They take their cycling very seriously in the Netherlands - except when they don't, as this video from the Dutch Headwind Cycling Championships shows.
It's a refreshingly mad idea: wait until the weather forecast is for Force 9 gales and then run a time trial along a windswept sea wall. To make it even more entertaining, make the riders use upright, one-speed bikes, even if they're legendary mountain bike racer Bart Brentjens.
The weather-dependence meant the race had to be organised at the last minute, but even with just two days to get the word out, it attracted 200 lunatics, er, competitors.
Brentjens eventually finished ninth. Winner Wouter Mesker took 18 minutes and six seconds to cover the 8.5km course
We're particularly impressed with the TV presenter here. How many British presenters could hop on a bike and do a piece to camera while riding and holding a microphone?
John has been writing about bikes and cycling for over 30 years since discovering that people were mug enough to pay him for it rather than expecting him to do an honest day's work.
He was heavily involved in the mountain bike boom of the late 1980s as a racer, team manager and race promoter, and that led to writing for Mountain Biking UK magazine shortly after its inception. He got the gig by phoning up the editor and telling him the magazine was rubbish and he could do better. Rather than telling him to get lost, MBUK editor Tym Manley called John’s bluff and the rest is history.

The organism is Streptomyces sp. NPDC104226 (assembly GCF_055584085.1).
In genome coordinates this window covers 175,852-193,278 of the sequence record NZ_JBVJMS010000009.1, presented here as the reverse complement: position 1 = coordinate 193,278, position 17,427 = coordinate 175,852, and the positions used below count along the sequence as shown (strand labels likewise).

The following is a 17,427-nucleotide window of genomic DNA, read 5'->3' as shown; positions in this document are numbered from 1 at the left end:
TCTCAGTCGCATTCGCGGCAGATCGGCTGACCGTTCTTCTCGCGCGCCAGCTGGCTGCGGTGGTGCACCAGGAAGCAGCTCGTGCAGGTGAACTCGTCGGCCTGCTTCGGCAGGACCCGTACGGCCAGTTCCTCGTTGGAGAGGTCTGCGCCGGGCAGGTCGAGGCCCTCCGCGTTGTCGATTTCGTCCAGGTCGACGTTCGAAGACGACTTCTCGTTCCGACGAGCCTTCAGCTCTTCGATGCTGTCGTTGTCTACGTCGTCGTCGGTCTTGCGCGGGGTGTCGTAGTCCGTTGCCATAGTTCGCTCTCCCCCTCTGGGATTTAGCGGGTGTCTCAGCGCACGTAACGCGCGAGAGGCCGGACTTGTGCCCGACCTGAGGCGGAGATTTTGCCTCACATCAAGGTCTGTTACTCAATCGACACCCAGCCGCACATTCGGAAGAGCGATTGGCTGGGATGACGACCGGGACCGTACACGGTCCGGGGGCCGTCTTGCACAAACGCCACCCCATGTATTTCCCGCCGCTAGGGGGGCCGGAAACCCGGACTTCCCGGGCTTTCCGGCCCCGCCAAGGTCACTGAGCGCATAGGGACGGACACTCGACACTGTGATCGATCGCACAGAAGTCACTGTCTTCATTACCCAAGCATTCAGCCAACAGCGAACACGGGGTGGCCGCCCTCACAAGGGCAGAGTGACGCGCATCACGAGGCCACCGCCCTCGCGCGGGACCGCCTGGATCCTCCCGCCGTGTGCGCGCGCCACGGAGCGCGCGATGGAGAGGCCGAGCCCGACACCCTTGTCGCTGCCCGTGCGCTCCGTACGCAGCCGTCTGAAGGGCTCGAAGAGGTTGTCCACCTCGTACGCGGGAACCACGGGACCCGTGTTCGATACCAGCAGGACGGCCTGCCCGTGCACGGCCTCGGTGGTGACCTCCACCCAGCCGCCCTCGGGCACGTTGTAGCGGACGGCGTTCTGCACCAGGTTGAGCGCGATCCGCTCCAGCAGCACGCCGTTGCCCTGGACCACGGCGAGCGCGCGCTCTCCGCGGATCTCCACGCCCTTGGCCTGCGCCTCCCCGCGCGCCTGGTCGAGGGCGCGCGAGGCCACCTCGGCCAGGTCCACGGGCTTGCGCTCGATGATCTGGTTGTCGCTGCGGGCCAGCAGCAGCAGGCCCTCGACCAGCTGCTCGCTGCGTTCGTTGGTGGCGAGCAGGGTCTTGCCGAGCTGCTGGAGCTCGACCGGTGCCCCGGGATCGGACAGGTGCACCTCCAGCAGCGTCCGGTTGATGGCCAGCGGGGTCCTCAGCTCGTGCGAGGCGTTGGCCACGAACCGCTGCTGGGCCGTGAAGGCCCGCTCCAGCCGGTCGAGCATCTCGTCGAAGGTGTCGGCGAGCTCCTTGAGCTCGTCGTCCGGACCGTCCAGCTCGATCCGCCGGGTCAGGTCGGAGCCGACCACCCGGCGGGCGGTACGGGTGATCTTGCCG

Since then he has worked on MTB Pro magazine and was editor of Maximum Mountain Bike and Australian Mountain Bike magazines, before switching to the web in 2000 to work for CyclingNews.com. Along with road.cc founder Tony Farelly, John was on the launch team for BikeRadar.com and subsequently became editor in chief of Future Publishing’s group of cycling magazines and websites, including Cycling Plus, MBUK, What Mountain Bike and Procycling.
John has also written for Cyclist magazine, edited the BikeMagic website and was founding editor of TotalWomensCycling.com before handing over to someone far more representative of the site's main audience.
He joined road.cc in 2013. He lives in Cambridge where the lack of hills is more than made up for by the headwinds.